|Students who got into NJIT say:|
Essay (7) |
When I applied, I also sent two letters of recommendation and a short essay. To be honest, doing all of that is not necessary to get in, but it definitely raises your chances. Especially if you were a person like me who messed up a little bit in high school. I recommend that you visit the campus before making the choice to come here, because trust me this school is amazing, but it is definitely NOT for everyone. So before you make a commitment to come to NJIT, see if you would actually be happy here by visiting and seeing what it is actually like. (Make sure to visit on a school day though, because the campus is quite dead on weekends, holidays, and during summer) Oh and on a side note, NJIT does not look at your writing scores on the SAT, so when adding your SAT score to see how you match up with the average of the school, you only add Math and Critical Reading. (My score with math + critical reading was 1150, and with all three sections it was a 1720)
| Civil Engineering|
| Oct 08 2012 | The only reason most students are here is because it is the cheapest. I did nothing extraordinary to get here.
I had no problem getting in with horrible high school GPA (2.2) but excellent SAT scores (1350 math and reading), I was serious underachiever in high school, so if you did decent in high school and decent on your SATs you should be okay.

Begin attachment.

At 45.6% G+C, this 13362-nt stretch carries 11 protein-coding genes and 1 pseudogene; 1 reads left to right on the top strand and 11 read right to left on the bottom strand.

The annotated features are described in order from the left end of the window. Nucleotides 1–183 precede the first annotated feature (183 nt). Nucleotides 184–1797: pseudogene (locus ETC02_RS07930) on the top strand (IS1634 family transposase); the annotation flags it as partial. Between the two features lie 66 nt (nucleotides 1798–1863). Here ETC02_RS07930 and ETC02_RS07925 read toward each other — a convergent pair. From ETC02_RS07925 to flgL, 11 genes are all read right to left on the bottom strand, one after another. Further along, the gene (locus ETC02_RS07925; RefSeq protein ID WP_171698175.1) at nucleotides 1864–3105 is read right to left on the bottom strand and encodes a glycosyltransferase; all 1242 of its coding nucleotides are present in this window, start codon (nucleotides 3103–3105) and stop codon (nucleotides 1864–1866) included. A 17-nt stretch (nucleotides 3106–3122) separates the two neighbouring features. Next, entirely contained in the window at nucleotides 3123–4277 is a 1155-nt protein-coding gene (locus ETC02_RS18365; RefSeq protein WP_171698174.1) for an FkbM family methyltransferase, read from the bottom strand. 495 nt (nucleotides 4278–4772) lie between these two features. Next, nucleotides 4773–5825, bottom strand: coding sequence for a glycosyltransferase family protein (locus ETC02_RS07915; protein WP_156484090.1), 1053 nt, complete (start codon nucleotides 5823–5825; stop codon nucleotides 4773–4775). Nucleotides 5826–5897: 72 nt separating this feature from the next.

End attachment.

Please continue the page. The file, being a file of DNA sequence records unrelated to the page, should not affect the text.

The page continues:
Its much easier to get in than it is to stay in. If you don't make friends to help study and goof off you can easily find yourself on academic probation and thats a fast track to getting kicked out (I know someone that got kicked out and I know a bunch that transferred because they were doing horrible). If you make the connections with classmates and you should up to class 90% of the time, you can easily maintain a B average. (Note: to be on the deans list you only need a 3.0)
To get in you need a GPA of 2.9 from a different university if you want to transfer in. Pretty easy to transfer in. It's good to do your first 2 years in a community college first, then transfer. Take the differential equations math class and as many math courses as you can in the community school before you apply. Once you're admitted into NJIT, the departments are a pain and won't let you take classes outside of the school unless it's for biology or business or something in that area. The maths you want to take elsewhere first if you can. It's tough to get an actual professor for your math classes once you're in NJIT. You usually get the TA's or the graduate students and they generally don't teach very well or speak English, so unless you're a math wiz, you'll have a really hard time with that class and most likely drop it. Figure out how you're going to pay for tuition and get all of that settled early every semester to catch any problems in time.
| Chemical Engineering|| Dec 15 2011 |